Jerome Powell has played with fire, and the US economy is about to catch fire. The bond market will be the incinerator.
The bond market is not getting the attention it deserves. People are focused on the Dow Jones, the S&P, the Nasdaq because average investors don’t stick to bonds like they do stocks.
But bond markets are strange when it comes to predicting future economic problems. The Biden administration may have touted “transitional” inflation, but bonds sniffed the BS early on.
Now, bonds are smelling more BS in the Fed’s policy of gradual interest rate hikes in an effort to stifle rising inflation. Bonds say it’s not enough; we will need much higher rates and possibly a recession if we are to bring inflation down to a more manageable level.
How did we get to a place where we needed a recession? In recent years, bonds have offered very little in return, as the Federal Reserve has continued to buy them to stimulate the economy despite financial meltdowns, economic downturns and the pandemic.
This action, known as quantitative easing, infused the economy and markets with liquidity (a euphemism for “printing money”). This drove up stock prices and lowered interest rates significantly, which initially made bonds unattractive due to lower yields or yields.
For a while, the bond market was okay with that as long as inflation remained contained. But the economy and the markets have soared too much. Borrowing became almost free with low interest rates and people used it to buy houses, stocks and everything else. New asset classes like crypto have created money out of thin air.
All was well until inflation set in – as it always does when government policy overreacts. The economy has overheated to the point that inflation has eaten up most of your paycheck. The official figure announced last week is 8.6%, but the real figure which is not massaged by the government is probably in the double digits.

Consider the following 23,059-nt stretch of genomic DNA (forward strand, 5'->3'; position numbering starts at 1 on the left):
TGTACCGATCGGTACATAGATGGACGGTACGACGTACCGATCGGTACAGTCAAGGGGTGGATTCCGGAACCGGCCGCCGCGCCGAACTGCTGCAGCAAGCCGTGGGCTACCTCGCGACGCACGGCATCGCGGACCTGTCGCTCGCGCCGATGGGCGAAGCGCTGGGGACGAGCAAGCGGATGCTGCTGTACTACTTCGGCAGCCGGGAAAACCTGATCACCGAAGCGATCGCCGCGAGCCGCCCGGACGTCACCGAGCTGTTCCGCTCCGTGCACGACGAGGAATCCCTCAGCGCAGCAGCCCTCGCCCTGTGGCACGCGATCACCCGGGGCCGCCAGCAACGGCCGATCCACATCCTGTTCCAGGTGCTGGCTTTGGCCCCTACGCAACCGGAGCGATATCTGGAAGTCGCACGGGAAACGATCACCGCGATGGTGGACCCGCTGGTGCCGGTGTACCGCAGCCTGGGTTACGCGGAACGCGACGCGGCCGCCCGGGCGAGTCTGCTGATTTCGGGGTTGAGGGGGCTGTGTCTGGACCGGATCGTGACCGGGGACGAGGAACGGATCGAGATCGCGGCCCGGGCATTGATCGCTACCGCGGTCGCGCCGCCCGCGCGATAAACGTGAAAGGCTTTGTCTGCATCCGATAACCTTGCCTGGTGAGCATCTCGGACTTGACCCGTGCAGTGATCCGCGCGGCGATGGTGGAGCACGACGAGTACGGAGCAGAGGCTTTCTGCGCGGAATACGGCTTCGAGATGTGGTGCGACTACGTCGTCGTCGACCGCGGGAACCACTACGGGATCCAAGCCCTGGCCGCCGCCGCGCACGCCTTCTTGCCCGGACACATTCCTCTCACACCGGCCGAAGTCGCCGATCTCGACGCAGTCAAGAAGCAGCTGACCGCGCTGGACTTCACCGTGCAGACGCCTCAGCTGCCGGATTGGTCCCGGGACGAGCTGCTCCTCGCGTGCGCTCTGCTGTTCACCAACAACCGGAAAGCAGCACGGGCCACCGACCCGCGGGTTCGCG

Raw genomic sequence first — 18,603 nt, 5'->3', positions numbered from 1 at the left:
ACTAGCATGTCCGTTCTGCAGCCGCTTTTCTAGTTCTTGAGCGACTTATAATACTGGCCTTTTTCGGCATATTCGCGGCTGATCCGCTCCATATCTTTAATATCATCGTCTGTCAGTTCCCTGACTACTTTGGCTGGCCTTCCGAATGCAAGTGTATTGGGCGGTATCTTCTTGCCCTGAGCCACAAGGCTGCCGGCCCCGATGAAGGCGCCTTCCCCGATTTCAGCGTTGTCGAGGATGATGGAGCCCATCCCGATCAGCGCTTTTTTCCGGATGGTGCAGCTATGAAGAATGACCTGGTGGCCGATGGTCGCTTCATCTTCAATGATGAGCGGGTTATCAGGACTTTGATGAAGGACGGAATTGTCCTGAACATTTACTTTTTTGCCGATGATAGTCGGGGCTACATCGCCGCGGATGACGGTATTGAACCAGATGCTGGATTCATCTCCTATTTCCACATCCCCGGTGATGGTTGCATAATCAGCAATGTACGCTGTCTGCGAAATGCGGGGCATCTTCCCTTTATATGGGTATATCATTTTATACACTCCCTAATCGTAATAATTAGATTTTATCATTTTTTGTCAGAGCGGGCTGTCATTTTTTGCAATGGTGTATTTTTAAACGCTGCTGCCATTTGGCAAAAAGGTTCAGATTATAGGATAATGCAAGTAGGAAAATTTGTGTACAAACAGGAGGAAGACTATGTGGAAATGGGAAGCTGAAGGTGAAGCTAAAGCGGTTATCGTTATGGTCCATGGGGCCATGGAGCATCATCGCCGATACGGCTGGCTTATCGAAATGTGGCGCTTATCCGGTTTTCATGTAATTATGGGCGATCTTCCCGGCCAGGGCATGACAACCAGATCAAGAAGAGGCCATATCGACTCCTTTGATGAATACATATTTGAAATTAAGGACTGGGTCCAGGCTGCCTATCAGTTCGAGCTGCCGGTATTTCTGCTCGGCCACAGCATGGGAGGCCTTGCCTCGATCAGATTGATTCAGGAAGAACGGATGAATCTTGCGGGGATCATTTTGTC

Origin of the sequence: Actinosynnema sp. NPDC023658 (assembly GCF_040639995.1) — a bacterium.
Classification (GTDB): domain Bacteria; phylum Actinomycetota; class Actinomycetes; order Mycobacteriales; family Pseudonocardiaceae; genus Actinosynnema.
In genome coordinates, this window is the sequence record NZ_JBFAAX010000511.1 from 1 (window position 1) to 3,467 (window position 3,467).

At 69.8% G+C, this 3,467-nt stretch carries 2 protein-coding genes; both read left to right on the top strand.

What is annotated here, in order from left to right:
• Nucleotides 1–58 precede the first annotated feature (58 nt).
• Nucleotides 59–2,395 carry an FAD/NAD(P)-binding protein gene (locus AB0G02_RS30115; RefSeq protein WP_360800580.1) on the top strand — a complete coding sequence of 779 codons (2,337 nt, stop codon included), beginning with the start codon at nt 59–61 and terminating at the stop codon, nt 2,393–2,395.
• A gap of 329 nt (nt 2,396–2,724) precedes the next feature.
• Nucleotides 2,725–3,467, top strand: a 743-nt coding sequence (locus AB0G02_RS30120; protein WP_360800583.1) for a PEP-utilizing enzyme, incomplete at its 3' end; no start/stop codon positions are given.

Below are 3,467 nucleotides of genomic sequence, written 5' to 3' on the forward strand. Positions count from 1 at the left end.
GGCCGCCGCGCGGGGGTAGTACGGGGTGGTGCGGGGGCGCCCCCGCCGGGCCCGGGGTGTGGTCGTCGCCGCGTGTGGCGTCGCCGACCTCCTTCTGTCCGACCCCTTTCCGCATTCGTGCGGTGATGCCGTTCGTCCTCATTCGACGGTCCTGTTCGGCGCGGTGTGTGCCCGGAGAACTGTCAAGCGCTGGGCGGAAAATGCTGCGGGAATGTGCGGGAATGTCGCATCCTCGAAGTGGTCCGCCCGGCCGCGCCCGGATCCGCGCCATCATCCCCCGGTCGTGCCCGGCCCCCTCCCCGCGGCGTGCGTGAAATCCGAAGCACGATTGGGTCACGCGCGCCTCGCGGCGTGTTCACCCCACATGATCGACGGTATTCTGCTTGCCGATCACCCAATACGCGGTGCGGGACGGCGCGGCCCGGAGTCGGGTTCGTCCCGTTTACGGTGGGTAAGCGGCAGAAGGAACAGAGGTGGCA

Now, no matter how much you may have earned in crypto or your home’s value, you struggle to buy food for your family or fill your car. Inflation is a tax on everyone, but hits the working class hardest because they are stuck in a miserable cycle of making ends meet.
The policy tools to end inflation are limited. Literally the only thing the central bank – aka the Fed – can do is create an economic slowdown by raising interest rates. And that’s why the markets are collapsing.
But the Fed is not the only one controlling interest rates. Bond traders do the same, trading so-called fixed-income investments that are highly inflation-sensitive.
When inflation soars, bonds and the interest payments they provide, as well as the principal they repay at a later date, are worth less.
So their prices fall and their yields soar – investors demand more for their risk as inflation eats away at yields. It drives up interest rates on everything. The US economy is shrinking as consumers stop spending on homes (we are already seeing rising mortgage rates) and other things; businesses borrow less to grow because it’s more expensive. Unemployment rises and you get a pretty deep recession.
You would rather the Fed control interest rates than the bond market. The government may try to take it easy, while the bond market is indifferent to the suffering of the American people. But by buying so many bonds to keep the economy flooded just in case, Jerome Powell lost a lot of weight to stage what is called a “soft landing”.
Powell is set to raise short-term interest rates this week, but the bond market is showing warning signs – saying it’s not enough.
They also say that if Powell doesn’t fix the problem, the bond market will fix it for him. And the pain of the American people will only get worse.